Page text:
Spitfire List Web site and blog of anti-fascist researcher and radio personality Dave Emory.

News & Supplemental  

Who Headed the IRS while this So-Called “Scandal” Was Taking Place?

Bush-appointed IRS chief Donald Shulman surveying his charges

Dave Emory’s entire life­time of work is avail­able on a flash drive that can be obtained here. (The flash drive includes the anti-fascist books avail­able on this site.)

Updated on 5/28/2013

COMMENT: Dating to his election in 2008, we’ve forecast the impending de-stabilization of President Barack Obama or “Lee Harvey Obama,” as we call him.

With his second term barely underway, we are seeing “scandals” (note the quotation marks) derailing Obama’s political agenda.

In addition to seizing on the Benghazi incident as an “October Surprise,” as we predicted in the follow-up to the long For The Record series on the Arab Spring, the GOP is harping on the IRS targeting of Tea Party groups.

In addition to the fact that GOP administrations have a proven track record of using the IRS to bludgeon political opponents (rendering their caterwauling over this business spectacularly hypocritical), the IRS was headed by a Bush appointee during the time period in which the scrutiny of the Tea Party was taking place!

The Bush administration targeted groups that simply opposed his policies (see below.)

Note that Donald Shulman left his position in early November of 2012, right after the election!

In other words, a GOP fox was watching the IRS hen house.

The crack-whores of the working press have managed to ignore the central element in the Tea Party/IRS dynamic–the systematic abuse of tax exempt status by Ole 666 himself–Karl Rove (see below).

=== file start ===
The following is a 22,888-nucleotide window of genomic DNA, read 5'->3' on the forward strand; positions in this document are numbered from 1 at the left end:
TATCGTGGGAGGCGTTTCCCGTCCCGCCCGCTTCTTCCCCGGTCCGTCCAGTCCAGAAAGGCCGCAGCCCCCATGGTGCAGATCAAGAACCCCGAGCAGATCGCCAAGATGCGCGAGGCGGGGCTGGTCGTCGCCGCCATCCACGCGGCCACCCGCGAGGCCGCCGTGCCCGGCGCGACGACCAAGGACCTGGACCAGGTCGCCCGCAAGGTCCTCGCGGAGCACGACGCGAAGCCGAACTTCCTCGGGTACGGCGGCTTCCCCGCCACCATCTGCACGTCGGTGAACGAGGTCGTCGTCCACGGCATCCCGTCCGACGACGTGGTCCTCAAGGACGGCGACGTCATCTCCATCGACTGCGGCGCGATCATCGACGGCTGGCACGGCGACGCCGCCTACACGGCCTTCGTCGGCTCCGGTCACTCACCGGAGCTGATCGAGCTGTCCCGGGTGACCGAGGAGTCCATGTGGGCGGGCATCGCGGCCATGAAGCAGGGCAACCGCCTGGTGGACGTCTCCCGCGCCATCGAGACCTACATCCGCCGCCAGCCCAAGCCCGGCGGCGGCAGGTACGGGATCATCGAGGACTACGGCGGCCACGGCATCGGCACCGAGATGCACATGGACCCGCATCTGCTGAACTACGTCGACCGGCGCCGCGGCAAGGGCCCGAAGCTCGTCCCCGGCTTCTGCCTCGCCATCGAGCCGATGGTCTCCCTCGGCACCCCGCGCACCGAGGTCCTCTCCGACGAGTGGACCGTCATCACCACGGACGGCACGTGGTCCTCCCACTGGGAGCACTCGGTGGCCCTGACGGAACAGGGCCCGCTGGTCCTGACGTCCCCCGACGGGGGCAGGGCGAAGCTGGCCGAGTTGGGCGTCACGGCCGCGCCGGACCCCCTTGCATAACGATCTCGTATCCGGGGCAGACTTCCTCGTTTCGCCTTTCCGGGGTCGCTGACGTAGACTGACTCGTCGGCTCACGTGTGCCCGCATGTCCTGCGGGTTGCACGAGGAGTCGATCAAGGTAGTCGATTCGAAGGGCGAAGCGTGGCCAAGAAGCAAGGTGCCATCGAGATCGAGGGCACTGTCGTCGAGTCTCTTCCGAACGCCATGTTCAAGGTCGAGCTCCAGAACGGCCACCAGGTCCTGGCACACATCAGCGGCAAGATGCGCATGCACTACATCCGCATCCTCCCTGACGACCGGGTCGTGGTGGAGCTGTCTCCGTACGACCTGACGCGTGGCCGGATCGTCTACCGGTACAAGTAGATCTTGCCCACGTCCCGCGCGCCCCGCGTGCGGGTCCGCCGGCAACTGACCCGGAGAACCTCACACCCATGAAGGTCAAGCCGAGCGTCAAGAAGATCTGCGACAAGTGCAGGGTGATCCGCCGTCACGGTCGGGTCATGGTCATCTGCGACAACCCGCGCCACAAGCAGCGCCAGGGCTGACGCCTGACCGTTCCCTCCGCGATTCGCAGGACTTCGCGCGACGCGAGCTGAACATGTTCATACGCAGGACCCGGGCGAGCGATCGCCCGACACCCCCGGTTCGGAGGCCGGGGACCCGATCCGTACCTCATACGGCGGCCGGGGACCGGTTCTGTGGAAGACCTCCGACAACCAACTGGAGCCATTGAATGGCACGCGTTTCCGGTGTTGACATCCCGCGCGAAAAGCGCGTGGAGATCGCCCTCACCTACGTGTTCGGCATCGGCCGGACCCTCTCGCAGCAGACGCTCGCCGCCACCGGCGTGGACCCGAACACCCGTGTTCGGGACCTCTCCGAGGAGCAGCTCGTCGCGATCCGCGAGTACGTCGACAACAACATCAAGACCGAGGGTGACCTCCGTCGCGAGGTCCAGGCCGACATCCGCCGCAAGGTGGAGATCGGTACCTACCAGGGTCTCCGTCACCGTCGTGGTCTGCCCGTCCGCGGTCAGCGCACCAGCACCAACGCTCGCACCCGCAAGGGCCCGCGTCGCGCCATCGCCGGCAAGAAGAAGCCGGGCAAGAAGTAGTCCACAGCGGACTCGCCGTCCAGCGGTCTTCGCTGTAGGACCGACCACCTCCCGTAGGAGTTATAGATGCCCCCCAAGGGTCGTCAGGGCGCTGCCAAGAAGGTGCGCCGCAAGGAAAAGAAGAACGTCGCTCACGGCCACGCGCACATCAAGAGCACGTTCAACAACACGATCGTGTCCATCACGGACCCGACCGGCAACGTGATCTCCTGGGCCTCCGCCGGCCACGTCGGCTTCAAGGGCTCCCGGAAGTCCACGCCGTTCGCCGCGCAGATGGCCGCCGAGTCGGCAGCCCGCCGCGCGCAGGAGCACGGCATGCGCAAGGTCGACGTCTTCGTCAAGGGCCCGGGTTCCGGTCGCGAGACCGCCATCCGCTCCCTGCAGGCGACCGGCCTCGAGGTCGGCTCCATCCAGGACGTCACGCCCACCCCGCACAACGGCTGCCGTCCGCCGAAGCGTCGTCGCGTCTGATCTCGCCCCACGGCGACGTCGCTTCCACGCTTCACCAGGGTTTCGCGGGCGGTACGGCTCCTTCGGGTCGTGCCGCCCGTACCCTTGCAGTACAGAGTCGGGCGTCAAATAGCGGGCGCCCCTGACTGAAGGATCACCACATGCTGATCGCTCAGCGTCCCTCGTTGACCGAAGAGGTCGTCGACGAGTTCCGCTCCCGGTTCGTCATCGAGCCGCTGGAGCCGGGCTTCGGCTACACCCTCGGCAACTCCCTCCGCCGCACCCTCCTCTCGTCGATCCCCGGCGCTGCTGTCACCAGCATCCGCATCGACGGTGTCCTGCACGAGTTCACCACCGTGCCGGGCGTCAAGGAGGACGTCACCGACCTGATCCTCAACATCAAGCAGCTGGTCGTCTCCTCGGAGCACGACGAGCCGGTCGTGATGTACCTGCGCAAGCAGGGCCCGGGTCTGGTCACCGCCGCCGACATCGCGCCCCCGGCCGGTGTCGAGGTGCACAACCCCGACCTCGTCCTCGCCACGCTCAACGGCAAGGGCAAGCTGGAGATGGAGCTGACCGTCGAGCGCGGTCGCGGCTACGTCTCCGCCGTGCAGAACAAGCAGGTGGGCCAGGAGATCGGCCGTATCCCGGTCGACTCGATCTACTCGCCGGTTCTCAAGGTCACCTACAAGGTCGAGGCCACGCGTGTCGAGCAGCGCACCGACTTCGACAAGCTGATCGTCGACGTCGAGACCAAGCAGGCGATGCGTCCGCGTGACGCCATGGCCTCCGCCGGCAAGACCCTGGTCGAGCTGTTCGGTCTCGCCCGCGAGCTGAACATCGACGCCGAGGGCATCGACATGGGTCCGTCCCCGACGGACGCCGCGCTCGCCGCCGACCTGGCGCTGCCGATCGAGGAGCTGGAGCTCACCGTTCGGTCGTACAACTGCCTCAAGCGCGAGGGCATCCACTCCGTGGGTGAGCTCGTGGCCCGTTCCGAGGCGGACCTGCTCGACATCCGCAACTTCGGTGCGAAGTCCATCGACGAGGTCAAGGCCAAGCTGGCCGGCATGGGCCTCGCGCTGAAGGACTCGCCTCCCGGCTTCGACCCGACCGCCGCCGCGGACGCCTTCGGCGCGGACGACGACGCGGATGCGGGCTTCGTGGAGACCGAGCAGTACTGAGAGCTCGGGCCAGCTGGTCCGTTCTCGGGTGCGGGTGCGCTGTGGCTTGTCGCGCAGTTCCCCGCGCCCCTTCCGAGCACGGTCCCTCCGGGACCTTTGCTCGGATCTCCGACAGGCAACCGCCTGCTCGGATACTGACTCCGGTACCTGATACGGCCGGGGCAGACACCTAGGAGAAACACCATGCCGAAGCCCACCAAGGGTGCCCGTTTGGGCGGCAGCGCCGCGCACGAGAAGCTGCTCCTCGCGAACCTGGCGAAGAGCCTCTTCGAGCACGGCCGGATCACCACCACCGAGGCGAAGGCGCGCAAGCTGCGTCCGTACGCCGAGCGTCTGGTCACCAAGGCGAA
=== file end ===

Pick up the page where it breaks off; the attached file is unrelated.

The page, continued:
Many of the Tea Party groups were, indeed, engaged in questionable activities that warranted IRS scrutiny. (See the story excerpted  below.)

“Acting IRS Commissioner Steven Miller Resigns” by Nancy Marshall-Genzer; Marketplace.org; 5/15/2013.

EXCERPT: Acting IRS commissioner Steven Miller has resigned, President Barack Obama announced Wednesday.

“It’s inexcusable, and Americans are right to be angry about it, and I am angry about it. Obama said. “I will not tolerate this kind of behavior in any agency, but especially in the IRS.”

Given the controversy surrounding this audit, it’s important to institute good leadership, Obama said. . . .

. . . . Miller became acting commissioner in early November, after Commissioner Douglas Shulman completed his five-year term. Shulman had been appointed by President George W. Bush. . . .

“Inconsistent Enforcement: IRS Findings in NAACP and All Saints Church Cases”; Center for Effective Government; 2/14/2008.